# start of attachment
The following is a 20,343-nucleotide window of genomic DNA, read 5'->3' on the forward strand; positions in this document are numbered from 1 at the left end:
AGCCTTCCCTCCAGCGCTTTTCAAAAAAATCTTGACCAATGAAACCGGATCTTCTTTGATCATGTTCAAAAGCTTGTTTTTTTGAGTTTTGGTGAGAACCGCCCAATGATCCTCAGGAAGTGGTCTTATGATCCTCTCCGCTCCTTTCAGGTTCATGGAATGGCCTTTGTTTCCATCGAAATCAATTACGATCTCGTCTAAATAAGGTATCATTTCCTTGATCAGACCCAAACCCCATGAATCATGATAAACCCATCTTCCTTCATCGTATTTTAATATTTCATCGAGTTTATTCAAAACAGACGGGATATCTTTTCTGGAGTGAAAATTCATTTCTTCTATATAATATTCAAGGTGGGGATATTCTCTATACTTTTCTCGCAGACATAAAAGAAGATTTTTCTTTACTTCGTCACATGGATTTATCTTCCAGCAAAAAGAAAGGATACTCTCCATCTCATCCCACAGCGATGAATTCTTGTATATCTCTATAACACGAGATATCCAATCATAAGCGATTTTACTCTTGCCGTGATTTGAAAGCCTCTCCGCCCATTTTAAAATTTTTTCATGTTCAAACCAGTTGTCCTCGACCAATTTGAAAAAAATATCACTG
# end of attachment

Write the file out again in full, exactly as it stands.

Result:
The following is a 20,343-nucleotide window of genomic DNA, read 5'->3' on the forward strand; positions in this document are numbered from 1 at the left end:
AGCCTTCCCTCCAGCGCTTTTCAAAAAAATCTTGACCAATGAAACCGGATCTTCTTTGATCATGTTCAAAAGCTTGTTTTTTTGAGTTTTGGTGAGAACCGCCCAATGATCCTCAGGAAGTGGTCTTATGATCCTCTCCGCTCCTTTCAGGTTCATGGAATGGCCTTTGTTTCCATCGAAATCAATTACGATCTCGTCTAAATAAGGTATCATTTCCTTGATCAGACCCAAACCCCATGAATCATGATAAACCCATCTTCCTTCATCGTATTTTAATATTTCATCGAGTTTATTCAAAACAGACGGGATATCTTTTCTGGAGTGAAAATTCATTTCTTCTATATAATATTCAAGGTGGGGATATTCTCTATACTTTTCTCGCAGACATAAAAGAAGATTTTTCTTTACTTCGTCACATGGATTTATCTTCCAGCAAAAAGAAAGGATACTCTCCATCTCATCCCACAGCGATGAATTCTTGTATATCTCTATAACACGAGATATCCAATCATAAGCGATTTTACTCTTGCCGTGATTTGAAAGCCTCTCCGCCCATTTTAAAATTTTTTCATGTTCAAACCAGTTGTCCTCGACCAATTTGAAAAAAATATCACTG